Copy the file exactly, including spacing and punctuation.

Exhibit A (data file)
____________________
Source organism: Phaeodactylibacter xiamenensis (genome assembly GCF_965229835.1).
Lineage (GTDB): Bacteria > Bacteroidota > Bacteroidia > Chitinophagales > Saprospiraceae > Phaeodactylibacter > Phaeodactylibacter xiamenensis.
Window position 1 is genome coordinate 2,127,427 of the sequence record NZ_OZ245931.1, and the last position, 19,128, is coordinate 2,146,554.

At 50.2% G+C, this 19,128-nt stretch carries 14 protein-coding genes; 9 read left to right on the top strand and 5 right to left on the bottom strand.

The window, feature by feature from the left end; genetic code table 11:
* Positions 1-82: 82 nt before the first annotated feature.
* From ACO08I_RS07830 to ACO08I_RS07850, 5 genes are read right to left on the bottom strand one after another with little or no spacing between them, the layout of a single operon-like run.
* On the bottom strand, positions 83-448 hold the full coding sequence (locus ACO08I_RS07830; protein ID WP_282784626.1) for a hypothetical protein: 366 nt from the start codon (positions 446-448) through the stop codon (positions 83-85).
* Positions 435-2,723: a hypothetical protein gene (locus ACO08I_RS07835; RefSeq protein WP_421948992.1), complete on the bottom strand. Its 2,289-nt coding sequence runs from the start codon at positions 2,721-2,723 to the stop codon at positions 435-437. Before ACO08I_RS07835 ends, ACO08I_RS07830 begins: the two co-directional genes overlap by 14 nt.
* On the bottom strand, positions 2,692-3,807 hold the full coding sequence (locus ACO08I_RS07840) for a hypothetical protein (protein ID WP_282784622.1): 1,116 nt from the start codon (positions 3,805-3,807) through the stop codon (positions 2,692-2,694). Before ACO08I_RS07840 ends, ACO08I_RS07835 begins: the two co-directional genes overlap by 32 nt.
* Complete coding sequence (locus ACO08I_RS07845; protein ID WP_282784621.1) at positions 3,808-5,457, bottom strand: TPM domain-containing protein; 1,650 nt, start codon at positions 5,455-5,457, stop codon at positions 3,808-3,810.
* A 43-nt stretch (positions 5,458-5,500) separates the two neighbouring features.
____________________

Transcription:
Source organism: Phaeodactylibacter xiamenensis (genome assembly GCF_965229835.1).
Lineage (GTDB): Bacteria > Bacteroidota > Bacteroidia > Chitinophagales > Saprospiraceae > Phaeodactylibacter > Phaeodactylibacter xiamenensis.
Window position 1 is genome coordinate 2,127,427 of the sequence record NZ_OZ245931.1, and the last position, 19,128, is coordinate 2,146,554.

At 50.2% G+C, this 19,128-nt stretch carries 14 protein-coding genes; 9 read left to right on the top strand and 5 right to left on the bottom strand.

The window, feature by feature from the left end; genetic code table 11:
* Positions 1-82: 82 nt before the first annotated feature.
* From ACO08I_RS07830 to ACO08I_RS07850, 5 genes are read right to left on the bottom strand one after another with little or no spacing between them, the layout of a single operon-like run.
* On the bottom strand, positions 83-448 hold the full coding sequence (locus ACO08I_RS07830; protein ID WP_282784626.1) for a hypothetical protein: 366 nt from the start codon (positions 446-448) through the stop codon (positions 83-85).
* Positions 435-2,723: a hypothetical protein gene (locus ACO08I_RS07835; RefSeq protein WP_421948992.1), complete on the bottom strand. Its 2,289-nt coding sequence runs from the start codon at positions 2,721-2,723 to the stop codon at positions 435-437. Before ACO08I_RS07835 ends, ACO08I_RS07830 begins: the two co-directional genes overlap by 14 nt.
* On the bottom strand, positions 2,692-3,807 hold the full coding sequence (locus ACO08I_RS07840) for a hypothetical protein (protein ID WP_282784622.1): 1,116 nt from the start codon (positions 3,805-3,807) through the stop codon (positions 2,692-2,694). Before ACO08I_RS07840 ends, ACO08I_RS07835 begins: the two co-directional genes overlap by 32 nt.
* Complete coding sequence (locus ACO08I_RS07845; protein ID WP_282784621.1) at positions 3,808-5,457, bottom strand: TPM domain-containing protein; 1,650 nt, start codon at positions 5,455-5,457, stop codon at positions 3,808-3,810.
* A 43-nt stretch (positions 5,458-5,500) separates the two neighbouring features.